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-   -   Stock refinish questions. (http://www.mcarterbrown.com/forums/sheridan/185021-stock-refinish-questions.html)

Tyler_vanvoorthuijse 12-12-2011 02:24 PM

Stock refinish questions.
 
1) What chemical stripper should i use? is acetone followed by bleaching a good idea?

2) Should I dye the wood first? or combine dye with the poly coat?

3) Should I use indoor or outdoor poly coat?

3) How many coats?

4) Is it OK to use satin finish? Or do I really want to stick w/ semi-gloss or gloss?

Thanks a bunch guys!

ant 12-13-2011 05:33 AM

Really, it depends on what the existing finish is. If its an oil finish(danish, tung etc) wipe it with turps and sand.
For polyurethane I'd go a mild paint stripper, scrape the resulting gunk off and sand.if its a particularly old finish, scraping will remove it in quick order

If you want to try something that will REALLY bring out any figure in the timber, use a cabinet scraper, you can pick them up online from Lee Vally, Veritas and Rockler. There's a lot of resources online that show you how to sharpen and use them. Believe me, sanded finish does't hold a candle to a scraped or planed finish.

Never mix your finish and dye, it'll interfere with the drying or the polymerization of your chosen finish. Dye first and give it a good 24 hours before applying your finish.

There is a butt load of finishes available, my personal favorite is danish oil, its stunning looking its durable, next to impossible to stuff up and retouching is easy- downside, you need to apply multiple coats, once a day for a week, once a week for a month, once a month for a year and once a year thereafter. Every rifle stock I own and nearly every piece of furniture I've ever made is finished in danish oil. It can be as glossy, satin or as matte as you like depending on how much buffing you do between coats

That said, modern polyurethanes are very durable, relitively easy to apply, just don't skimp on the brush you use and clean it very thoroughly after use. Generally, I'll thin the first coat 50/50 with the appropriate solvent (either turps or water depending on what type) to allow the finish to soak in. Two or three coats should suffice.

Tyler_vanvoorthuijse 12-13-2011 05:38 AM

How would I know what finish is on the stock? (I'm not a woodworking guy, this will be my first attempt.)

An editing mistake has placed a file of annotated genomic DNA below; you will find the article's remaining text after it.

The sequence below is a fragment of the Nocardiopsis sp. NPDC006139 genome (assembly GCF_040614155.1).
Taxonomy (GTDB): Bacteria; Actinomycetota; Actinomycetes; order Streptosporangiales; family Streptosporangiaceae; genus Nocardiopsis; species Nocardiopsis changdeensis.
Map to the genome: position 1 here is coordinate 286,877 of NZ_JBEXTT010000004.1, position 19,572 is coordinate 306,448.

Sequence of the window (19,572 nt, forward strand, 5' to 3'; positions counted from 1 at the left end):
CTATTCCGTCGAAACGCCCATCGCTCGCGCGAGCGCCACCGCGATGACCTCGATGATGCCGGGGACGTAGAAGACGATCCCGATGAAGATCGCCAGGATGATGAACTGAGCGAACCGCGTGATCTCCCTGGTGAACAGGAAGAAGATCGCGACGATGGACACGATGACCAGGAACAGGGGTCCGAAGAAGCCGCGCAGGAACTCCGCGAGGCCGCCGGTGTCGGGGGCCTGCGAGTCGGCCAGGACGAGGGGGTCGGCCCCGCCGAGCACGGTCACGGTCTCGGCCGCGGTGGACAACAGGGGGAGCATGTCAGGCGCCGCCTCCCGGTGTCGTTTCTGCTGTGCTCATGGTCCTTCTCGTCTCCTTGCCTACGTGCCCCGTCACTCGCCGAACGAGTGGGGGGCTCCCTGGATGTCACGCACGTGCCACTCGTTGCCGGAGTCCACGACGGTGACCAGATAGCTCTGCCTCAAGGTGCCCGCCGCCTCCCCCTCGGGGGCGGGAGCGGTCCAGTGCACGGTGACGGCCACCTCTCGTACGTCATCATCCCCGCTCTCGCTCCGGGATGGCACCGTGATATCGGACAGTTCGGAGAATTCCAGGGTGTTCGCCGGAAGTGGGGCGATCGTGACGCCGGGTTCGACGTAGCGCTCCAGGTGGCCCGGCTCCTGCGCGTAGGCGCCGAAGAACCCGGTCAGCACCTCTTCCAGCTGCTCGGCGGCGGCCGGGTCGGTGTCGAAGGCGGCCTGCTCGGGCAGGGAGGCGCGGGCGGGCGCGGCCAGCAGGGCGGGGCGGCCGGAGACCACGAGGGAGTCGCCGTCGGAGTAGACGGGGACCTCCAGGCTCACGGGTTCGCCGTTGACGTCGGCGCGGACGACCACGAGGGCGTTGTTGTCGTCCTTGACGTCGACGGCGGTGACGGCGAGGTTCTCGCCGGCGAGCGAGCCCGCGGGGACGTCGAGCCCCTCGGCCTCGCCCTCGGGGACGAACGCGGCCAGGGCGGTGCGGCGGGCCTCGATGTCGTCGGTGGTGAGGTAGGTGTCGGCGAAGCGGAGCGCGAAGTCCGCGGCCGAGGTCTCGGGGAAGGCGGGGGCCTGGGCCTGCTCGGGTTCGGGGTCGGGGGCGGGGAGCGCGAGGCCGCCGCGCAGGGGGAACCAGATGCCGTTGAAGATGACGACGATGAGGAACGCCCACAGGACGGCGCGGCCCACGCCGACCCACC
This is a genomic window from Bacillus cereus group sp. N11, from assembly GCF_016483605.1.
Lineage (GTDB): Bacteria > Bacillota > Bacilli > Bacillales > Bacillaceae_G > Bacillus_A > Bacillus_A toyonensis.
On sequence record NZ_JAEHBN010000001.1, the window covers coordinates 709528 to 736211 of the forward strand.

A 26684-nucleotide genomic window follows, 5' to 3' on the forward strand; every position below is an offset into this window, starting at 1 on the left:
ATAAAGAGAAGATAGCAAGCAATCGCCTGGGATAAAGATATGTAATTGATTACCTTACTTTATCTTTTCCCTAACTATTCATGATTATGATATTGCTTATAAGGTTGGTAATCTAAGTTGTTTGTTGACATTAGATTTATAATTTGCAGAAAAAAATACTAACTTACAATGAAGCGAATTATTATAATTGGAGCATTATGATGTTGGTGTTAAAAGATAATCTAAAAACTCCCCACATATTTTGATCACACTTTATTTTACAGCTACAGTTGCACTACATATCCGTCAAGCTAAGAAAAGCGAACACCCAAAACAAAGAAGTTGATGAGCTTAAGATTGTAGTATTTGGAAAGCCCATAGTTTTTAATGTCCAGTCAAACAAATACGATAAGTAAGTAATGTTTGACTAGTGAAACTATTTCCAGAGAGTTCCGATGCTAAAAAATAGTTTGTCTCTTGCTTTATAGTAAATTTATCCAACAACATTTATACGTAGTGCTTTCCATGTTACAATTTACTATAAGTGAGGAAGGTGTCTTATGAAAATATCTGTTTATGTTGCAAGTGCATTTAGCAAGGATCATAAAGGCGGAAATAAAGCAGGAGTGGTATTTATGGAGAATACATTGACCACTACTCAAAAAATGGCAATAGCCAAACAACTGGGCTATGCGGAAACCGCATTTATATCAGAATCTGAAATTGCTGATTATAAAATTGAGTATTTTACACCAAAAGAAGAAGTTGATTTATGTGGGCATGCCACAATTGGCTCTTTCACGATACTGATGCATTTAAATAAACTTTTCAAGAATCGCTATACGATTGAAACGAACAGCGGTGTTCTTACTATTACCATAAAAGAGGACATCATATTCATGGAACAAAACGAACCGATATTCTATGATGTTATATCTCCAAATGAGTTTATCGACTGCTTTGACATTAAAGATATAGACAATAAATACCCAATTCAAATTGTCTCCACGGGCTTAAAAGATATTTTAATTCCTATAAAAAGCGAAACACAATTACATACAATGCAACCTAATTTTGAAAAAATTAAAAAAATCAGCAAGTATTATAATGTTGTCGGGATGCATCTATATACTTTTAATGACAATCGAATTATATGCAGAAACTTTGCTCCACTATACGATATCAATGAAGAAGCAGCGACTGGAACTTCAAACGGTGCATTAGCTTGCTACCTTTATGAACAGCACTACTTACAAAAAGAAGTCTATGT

Do you happen to know what kinda of finish was used by Sheridan on KP-3s?

ant 12-13-2011 05:51 AM

Can't help you there, but as a guess, it say it would be polyurethane, its the bog standard commercial finish for timber. You'll know if its an oil finish as it won't have built up on the timber very thick.

Good luck with it, I'm hanging out to see how it turns out

Tyler_vanvoorthuijse 12-13-2011 05:54 AM

ok, thanks.

strider 12-13-2011 06:05 AM

Strip it and then sand. Not sure of the original finish, nothing like tung or danish though. I agree with ant about the scrapping, however it would be tough for you to do on a stock if you have no experience. Remember to continue to use finer grits as you go until you get where you want to get to. good luck.

ant 12-13-2011 07:20 AM

Its is tricky I agree, but the amount you take off is so tiny, that if you do stuff up, its an easy fix

Tangerine3486 12-13-2011 08:09 AM

I just refinished my stock with birtchwood casey tru-oil and then some gun stock wax. after buffing with fine steel wool it gives a smooth matte finish. Another option than poly but I think it is a bit more work.

https://lh6.googleusercontent.com/-p...2/IMG_7500.JPG

the_chemist 12-13-2011 10:54 AM

Oil and wax or a tung oil finish are my favorites.

Oil(mineral) and wax finishes need to be cleaned immediately after playing since it is still porous. But I like how to shin up the stock all you do is apply oil, and occasionally rewax.

I don't know whether you can dye and then oil/wax the stock or even use danish/tung oil. Ant sounds like he would know.

Tangerine3486 12-13-2011 05:08 PM

I am pretty sure you can stain and then oil/wax it.

You will not go very wrong with either, both are pretty widely accepted finishes for stocks.

if you have the money, maybe you could buy some wood and both finishes, and test out the finishes.


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